Ergot rears its ugly head on the Prairie

Myrna MacDonald|May 11th, 2012|WCVM Today|Linked VAHS

 

A fungus that’s linked to human poisoning in the Middle Ages and even the 17th century Salem witch trials is affecting cattle in Western Canada today.

Claviceps purpurea is a fungus that mainly grows on rye, wheat, barley and triticale and causes ergot — a disease of grasses and cereal crops.

Ergot is most common in European countries and parts of North America where the climate is moist, cool and cloudy during the growing season. A telltale trait of the disease is the dark brown, purplish sclerotia (ergot bodies) that replace grain in the plants’ heads.

Besides affecting crop quality and yields, ergot produces alkaloids (organic compounds containing nitrogen) that can cause ergot poisoning in humans, cattle, swine and other mammals if they consume enough of the contaminated grain.

During the Middle Ages, ergot poisoning was common among rural Europeans who depended on rye crops for their daily bread. Today’s food safety standards have virtually eliminated the cases of human ergot poisoning — but it’s still a concern in livestock.

“Historically, we haven’t had a lot of problems with ergot in Saskatchewan,” says Dr. Barry Blakley, a toxicologist at the Western College of Veterinary Medicine (WCVM). “But in the last eight to 10 years, with the changing weather conditions and very moist spring months, conditions have been ideal for this fungus on the Prairies.”

The number of calls that Blakley receives about ergot poisoning in cattle has significantly increased in the past two years — especially in the past couple of months. Calls are mainly coming from producers and veterinarians in the western parts of Saskatchewan and Alberta.

Since ergot-contaminated grain receives low grades at the grain elevator, Blakley says some livestock producers are tempted to use affected grain for animal feed rather than pay extra for the grain to be cleaned.

“What they don’t realize is that even a small amount of ergot can cause major issues,” explains Blakley. The range of ergot contamination that can cause poisoning symptoms in cattle is between 0.1 and 0.3 per cent.

With continual exposure, cattle can develop the gangrenous symptoms of the disease where the ergot alkaloids cause constriction of blood vessels. When this occurs, the cow’s extremities — teats, ears, tail and feet — have restricted blood flow that can lead to gangrene.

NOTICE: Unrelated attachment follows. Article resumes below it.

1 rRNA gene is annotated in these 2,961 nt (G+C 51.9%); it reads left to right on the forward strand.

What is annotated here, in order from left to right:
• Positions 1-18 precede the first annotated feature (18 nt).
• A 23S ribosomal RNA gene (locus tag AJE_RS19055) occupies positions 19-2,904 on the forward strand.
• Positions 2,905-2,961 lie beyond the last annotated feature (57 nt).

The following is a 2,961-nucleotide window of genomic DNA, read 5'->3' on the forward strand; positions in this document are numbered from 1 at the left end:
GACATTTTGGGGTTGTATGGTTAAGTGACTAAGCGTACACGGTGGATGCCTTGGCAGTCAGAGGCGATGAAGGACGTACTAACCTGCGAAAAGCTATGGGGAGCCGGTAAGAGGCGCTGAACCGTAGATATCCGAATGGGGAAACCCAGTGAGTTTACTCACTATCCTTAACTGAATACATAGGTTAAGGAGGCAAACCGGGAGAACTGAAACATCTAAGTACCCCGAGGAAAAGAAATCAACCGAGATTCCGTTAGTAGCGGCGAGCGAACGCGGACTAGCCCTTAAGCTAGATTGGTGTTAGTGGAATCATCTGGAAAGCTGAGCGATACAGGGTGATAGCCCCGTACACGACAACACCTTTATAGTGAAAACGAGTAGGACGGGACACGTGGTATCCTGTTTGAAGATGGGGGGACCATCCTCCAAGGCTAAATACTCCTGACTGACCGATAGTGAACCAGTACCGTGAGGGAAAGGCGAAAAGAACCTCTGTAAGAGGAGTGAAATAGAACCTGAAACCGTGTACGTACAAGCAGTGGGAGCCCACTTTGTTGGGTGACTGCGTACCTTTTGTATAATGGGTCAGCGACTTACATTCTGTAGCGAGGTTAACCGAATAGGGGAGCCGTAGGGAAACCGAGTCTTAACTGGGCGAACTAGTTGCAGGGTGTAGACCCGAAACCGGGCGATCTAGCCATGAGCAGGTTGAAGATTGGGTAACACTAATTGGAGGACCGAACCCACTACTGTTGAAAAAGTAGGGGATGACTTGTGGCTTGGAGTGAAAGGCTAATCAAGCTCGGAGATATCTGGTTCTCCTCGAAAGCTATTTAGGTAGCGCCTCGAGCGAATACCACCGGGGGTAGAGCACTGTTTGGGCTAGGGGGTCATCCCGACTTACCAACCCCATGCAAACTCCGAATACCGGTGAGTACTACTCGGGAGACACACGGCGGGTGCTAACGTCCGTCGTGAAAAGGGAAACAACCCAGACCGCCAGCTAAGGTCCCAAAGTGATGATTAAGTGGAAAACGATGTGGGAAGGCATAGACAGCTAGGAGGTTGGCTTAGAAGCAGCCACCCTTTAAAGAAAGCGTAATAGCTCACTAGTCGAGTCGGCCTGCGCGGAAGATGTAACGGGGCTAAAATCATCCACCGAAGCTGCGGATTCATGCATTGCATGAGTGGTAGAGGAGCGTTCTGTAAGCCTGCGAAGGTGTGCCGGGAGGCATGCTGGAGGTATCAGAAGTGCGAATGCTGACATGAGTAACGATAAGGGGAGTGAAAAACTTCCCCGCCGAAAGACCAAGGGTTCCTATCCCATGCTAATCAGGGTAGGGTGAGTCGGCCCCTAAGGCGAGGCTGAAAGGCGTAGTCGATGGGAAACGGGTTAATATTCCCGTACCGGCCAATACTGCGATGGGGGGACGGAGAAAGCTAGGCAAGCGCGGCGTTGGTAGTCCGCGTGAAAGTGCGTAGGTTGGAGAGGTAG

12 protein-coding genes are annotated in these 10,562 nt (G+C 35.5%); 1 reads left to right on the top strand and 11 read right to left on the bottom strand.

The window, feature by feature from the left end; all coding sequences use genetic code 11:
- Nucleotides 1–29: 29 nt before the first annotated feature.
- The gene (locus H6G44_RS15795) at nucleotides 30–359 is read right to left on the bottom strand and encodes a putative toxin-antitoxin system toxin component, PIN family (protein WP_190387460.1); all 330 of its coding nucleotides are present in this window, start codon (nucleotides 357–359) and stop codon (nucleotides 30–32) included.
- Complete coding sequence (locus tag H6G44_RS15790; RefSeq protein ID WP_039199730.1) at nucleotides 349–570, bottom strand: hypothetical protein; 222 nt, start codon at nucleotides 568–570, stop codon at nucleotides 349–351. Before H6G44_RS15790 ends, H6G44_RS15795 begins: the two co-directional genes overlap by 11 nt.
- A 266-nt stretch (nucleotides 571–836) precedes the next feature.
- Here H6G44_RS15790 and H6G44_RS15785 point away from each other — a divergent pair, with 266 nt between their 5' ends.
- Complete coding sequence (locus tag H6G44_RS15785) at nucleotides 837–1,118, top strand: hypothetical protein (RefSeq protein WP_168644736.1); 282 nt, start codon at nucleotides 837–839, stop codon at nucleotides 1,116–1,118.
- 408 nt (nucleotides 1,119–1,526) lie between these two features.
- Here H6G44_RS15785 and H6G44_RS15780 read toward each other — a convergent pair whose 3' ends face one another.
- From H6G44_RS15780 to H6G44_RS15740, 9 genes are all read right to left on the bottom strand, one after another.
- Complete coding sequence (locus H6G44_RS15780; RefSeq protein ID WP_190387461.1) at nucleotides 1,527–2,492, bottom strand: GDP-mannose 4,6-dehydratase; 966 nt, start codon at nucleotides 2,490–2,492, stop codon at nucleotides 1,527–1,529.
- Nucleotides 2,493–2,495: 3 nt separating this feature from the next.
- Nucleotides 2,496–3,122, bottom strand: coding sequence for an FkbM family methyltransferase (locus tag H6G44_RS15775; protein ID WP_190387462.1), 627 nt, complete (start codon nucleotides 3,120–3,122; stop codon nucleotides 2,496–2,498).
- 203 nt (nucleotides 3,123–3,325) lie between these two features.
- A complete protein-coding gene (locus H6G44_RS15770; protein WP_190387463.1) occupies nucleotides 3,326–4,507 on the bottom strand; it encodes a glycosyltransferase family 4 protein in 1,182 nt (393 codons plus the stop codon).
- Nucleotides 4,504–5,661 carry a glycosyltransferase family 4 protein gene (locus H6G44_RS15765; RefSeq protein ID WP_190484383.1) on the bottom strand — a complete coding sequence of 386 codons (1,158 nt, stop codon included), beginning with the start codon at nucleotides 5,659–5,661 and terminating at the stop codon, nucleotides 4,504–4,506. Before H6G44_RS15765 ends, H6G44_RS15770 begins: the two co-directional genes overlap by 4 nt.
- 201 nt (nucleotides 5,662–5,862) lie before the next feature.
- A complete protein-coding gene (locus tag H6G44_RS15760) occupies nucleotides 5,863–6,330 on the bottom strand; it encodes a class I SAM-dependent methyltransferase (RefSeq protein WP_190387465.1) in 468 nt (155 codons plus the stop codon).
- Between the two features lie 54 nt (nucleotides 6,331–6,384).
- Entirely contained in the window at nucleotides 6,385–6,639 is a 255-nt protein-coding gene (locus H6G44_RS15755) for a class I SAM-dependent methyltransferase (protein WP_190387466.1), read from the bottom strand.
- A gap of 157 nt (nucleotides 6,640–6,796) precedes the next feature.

“It’s similar to freezing where the body slows down the blood flow to the extremities in order to preserve the body’s core temperature. The same thing happens here . . . the feet or tail will basically slough off,” says Blakley. Animals must be euthanized in severe cases, but even mildly-affected cattle lose their market value.

In pregnant cattle, abortion or decreased milk production are two other potential effects of continual, low exposure to ergot-contaminated grain. “Even if the cow doesn’t abort her calf, her milk production may be affected and that will have an impact on her calf’s growth,” says Blakley.

A WCVM research team, including Blakley, has submitted a grant to further investigate ergot’s impact on pregnant cattle’s prolactin levels — the hormone that’s involved in milk production. “The gangrene symptoms are important, but the loss of milk production and the impact on the health of a producer’s calf crop may be even more significant from an economic standpoint.”

The increased incidence of ergot poisoning on the Prairies is also highlighting the need for specialized toxicological testing. Prairie Diagnostic Services, Saskatchewan’s veterinary laboratory, currently doesn’t have the equipment to test for ergot poisoning in submitted samples — but that may change in the future. PDS is seeking funding to purchase a liquid chromotograph mass spectrometer (LCMS) that will be used to identify a wide variety of organic chemicals including pesticides, antibiotics and mycotoxins such as ergot.

While gangrene is the most typical ergot-related symptom among cattle on the Prairies, high levels of exposure to the contaminated grain can also cause another disease form whose symptoms include convulsions, muscular trembling, stumbling and hyperexcitability in affected cattle. Animals rarely have both forms of the disease.

Similar symptoms used to be witnessed in human cases, and that has led some researchers to hypothesize that ergot poisoning was behind the bizarre behaviour exhibited by people who were accused of being witches in Salem, Mass., during the 1690s.

Blakley points out the central nervous system-affected variation of ergot poisoning is rarely seen in cattle, and if so, neurologic signs disappear once the contaminated feed is taken away since ergot is rapidly eliminated from the body.

Avoiding any use of ergot-contaminated grain is the best prevention, says Blakley. “Our impression is that the safe level of ergot in any feed is quite low — lower than what people may think.”